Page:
Fire Aboard the S. S. Warwick
By Stanley E. Halfhill
The old S. S. Warwick came into the harbor the other day and tied up in Berth 22. An old Union Oil tanker of many years service, this was destined to be an unusual day in her life.
The Warwick is well known to the "boys of the Harbor", particularly the boys of Boat 2. Well might they shudder when they see her passing by in the channel. They have good reason to.
One day as she was loading gasoline at Union Oil, across the turning basin from Boat 2, she caught afire. A crew member working in the paint locker forward (the f'oc'sle), suddenly dashed aft down the cat-walk, his clothes aflame, and as he passed the open hatches of the different holds, they blew up with loud detonations. This living torch continued the full length of the ship and finally jumped off the stern; a corpse before he hit the water.
What a sight for the crew of the Boat as they left quarters and started across the channel. The ship was a mass of flames form stem to stern. A sight fit to recall the story of the new truckman who, when he thought he was riding to a similar conflagration one day, edged up to the Captain from his place on the side of the apparatus and quipped: "Say, Cap, do you accept a man's resignation on the way to a fire?"
Well, we have no record of any of the 'arbor boys resigning that day and swimming ashore. Instead, with a mixture of good luck and some very fine fire-fighting (to quote the authorities) that fire was finally and quite suddenly extinguished.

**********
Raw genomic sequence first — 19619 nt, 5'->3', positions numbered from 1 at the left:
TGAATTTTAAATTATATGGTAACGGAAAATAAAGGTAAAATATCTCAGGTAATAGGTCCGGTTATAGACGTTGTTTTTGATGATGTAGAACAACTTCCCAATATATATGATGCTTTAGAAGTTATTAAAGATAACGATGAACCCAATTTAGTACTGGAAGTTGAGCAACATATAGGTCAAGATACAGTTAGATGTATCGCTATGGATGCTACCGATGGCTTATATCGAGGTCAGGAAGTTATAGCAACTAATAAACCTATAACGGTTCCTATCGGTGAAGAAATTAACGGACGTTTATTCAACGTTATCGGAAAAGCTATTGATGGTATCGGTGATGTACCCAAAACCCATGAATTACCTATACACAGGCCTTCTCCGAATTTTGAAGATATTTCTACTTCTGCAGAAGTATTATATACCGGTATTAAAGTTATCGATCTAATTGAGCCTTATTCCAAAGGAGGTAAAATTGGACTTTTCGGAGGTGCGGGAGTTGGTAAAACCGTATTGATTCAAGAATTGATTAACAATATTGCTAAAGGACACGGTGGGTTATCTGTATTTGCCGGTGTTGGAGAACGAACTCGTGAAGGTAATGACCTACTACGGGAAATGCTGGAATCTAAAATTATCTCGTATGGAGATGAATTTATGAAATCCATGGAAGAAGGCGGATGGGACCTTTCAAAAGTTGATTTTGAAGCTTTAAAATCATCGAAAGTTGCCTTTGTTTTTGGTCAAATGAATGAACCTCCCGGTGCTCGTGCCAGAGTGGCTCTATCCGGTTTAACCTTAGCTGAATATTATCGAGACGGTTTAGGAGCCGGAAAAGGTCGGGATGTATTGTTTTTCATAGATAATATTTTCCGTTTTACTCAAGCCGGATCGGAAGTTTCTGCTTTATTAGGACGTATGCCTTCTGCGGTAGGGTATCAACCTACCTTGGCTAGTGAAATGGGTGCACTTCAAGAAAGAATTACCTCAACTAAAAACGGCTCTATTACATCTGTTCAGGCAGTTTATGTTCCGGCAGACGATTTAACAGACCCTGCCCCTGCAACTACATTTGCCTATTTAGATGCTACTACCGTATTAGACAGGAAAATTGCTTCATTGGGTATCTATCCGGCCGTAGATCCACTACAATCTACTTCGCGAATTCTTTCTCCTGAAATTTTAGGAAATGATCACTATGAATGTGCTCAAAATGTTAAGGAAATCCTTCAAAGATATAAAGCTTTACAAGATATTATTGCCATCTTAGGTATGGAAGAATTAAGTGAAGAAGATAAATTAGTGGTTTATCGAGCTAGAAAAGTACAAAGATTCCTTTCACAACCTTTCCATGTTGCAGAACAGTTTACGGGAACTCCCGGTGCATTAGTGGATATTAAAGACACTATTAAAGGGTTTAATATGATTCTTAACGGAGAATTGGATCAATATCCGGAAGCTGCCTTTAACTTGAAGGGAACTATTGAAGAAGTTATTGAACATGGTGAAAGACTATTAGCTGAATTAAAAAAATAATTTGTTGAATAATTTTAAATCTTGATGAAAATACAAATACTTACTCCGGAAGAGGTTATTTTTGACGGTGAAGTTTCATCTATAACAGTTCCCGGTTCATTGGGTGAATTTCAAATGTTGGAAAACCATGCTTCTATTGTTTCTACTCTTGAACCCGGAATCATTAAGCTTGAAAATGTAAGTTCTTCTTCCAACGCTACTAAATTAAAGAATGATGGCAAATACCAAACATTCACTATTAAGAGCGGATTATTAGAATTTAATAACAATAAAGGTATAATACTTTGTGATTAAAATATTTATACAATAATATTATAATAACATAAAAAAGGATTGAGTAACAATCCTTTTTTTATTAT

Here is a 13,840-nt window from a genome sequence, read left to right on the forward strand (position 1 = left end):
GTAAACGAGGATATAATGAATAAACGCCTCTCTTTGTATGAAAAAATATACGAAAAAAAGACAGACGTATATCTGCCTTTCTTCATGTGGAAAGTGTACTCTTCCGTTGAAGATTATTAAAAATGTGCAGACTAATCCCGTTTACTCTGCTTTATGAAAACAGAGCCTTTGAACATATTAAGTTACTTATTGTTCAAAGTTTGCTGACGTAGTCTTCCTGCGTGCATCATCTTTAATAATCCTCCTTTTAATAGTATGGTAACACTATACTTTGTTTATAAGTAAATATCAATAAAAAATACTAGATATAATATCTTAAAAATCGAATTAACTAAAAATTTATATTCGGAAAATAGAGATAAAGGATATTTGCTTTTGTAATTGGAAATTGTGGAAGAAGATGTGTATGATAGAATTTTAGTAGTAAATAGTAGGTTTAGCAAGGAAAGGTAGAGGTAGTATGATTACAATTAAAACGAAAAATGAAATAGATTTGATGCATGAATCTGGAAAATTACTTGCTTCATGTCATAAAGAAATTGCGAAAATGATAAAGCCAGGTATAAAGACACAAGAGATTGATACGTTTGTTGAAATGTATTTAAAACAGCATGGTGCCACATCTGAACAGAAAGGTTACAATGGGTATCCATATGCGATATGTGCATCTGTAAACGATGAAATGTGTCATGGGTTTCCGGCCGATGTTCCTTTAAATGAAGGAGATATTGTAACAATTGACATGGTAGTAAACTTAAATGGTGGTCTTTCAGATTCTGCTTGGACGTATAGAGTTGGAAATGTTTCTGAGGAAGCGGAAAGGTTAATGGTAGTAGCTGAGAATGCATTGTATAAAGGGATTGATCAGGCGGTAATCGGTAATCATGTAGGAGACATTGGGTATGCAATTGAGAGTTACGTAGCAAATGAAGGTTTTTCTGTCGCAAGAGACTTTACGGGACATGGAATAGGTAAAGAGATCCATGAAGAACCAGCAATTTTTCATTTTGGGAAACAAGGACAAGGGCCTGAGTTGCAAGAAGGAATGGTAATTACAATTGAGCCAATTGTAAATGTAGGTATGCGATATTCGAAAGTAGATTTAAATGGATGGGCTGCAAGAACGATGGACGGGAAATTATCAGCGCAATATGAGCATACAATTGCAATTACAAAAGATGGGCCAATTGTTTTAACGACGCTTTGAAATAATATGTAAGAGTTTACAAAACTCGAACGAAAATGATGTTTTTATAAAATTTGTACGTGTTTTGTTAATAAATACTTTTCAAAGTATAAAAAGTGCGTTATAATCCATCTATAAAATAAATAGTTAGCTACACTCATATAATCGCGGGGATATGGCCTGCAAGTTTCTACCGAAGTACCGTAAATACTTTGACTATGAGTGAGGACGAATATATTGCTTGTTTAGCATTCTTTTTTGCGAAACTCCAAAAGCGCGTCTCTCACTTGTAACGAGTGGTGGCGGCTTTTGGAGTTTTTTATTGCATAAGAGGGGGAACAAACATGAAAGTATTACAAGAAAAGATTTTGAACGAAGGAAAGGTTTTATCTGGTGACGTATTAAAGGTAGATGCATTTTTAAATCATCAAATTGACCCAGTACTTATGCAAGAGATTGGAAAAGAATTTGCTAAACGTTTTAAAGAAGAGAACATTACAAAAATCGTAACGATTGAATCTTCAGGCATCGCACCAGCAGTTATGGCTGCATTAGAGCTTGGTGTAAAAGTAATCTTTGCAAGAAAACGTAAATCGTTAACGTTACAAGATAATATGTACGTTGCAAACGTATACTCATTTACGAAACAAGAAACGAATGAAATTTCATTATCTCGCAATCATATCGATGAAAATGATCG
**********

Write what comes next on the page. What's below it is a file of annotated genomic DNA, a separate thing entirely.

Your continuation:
But that story can't be done justice here. Let us recall another bit of department lore as regards the S. S. Warwick, She was up in the Bethlehem dry-dock for extensive repairs, one time after that and her holds wouldn't clear of gas. Down into her bottom went a fireman with a McCaa 2-hour oxygen helmet and fixed that little trouble. But as the apparatus passed her bow on the way beck to quarters, this Joe (and his name was Joe) read her mane so boldly painted there and he was heard to remark, "Well that old so-and-so! If I' a known it was that old girl, someone else could have had that job!.
It seems that "the old girl's " reputation with the local "Smoky Joes" was ruined forever after that first trouble when she caught afire and killed some of her crew. So now we come down to the present day as she lays tied up in 228. For if we wish to go a little farther with the traditional calling of a ship as "she", then "she" will be divorced and remarried this day, and after getting her "face lifted" she will probably go flouncing down to sea again on her restless shuttling to and fro to keep the lamps of China from lighting. Note: Nowadays, oil that crosses oceans puts out more lamps that it lights via aeroplanes a la Blitzkriegs.
For today the Warwick will start serving a new master, for she has been sold down the river to a banana republic. In a colorful little ceremony aft, the Stars and Stripes flutter down one end of the halyard as the flag of the proud little South American country travels up the other. And there is saluting, clicking of heels and of cameras; pretty girls with pretty dresses and flowers; officers with uniforms and importance; new crew members with paint brushes and old crew members with old war bags, going ashore. So her old servants tell her adios and her new ones paint out her old name and the big "U" on her funnel and disguise her rather well with new raiment. But the boys along the water front aren't so easily fooled. They probably will still think she is an old reprobate at heart. And as she slides down the tide some fine evening some Smoky Joe will raise an eyebrow at her passing and say, "Why I knew her when . . . "
This article appeared in the June 30, 1940 issue of THE GRAPE VINE.
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